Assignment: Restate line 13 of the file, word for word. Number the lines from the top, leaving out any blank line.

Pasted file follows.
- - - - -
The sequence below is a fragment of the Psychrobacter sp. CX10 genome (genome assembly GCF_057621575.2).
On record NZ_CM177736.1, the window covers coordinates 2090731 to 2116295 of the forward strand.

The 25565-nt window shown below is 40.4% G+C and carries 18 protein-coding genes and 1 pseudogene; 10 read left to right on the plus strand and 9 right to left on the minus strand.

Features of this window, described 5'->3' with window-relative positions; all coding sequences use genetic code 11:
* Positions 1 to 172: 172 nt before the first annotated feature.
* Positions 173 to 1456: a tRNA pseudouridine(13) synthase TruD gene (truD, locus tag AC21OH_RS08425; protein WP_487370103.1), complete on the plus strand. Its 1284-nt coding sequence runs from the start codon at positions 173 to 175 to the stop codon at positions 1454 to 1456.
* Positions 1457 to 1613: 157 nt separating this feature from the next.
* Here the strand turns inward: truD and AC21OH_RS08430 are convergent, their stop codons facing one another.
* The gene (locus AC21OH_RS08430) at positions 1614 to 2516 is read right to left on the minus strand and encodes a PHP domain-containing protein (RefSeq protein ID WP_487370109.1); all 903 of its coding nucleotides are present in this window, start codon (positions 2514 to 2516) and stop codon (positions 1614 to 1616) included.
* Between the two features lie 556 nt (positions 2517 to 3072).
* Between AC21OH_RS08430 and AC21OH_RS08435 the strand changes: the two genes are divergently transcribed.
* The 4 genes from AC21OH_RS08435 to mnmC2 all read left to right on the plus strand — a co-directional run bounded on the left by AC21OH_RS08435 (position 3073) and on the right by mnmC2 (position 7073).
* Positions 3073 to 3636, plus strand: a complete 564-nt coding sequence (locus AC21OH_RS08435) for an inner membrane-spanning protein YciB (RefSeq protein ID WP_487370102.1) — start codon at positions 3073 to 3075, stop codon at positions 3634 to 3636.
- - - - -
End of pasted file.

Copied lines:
* Positions 3073 to 3636, plus strand: a complete 564-nt coding sequence (locus AC21OH_RS08435) for an inner membrane-spanning protein YciB (RefSeq protein ID WP_487370102.1) — start codon at positions 3073 to 3075, stop codon at positions 3634 to 3636.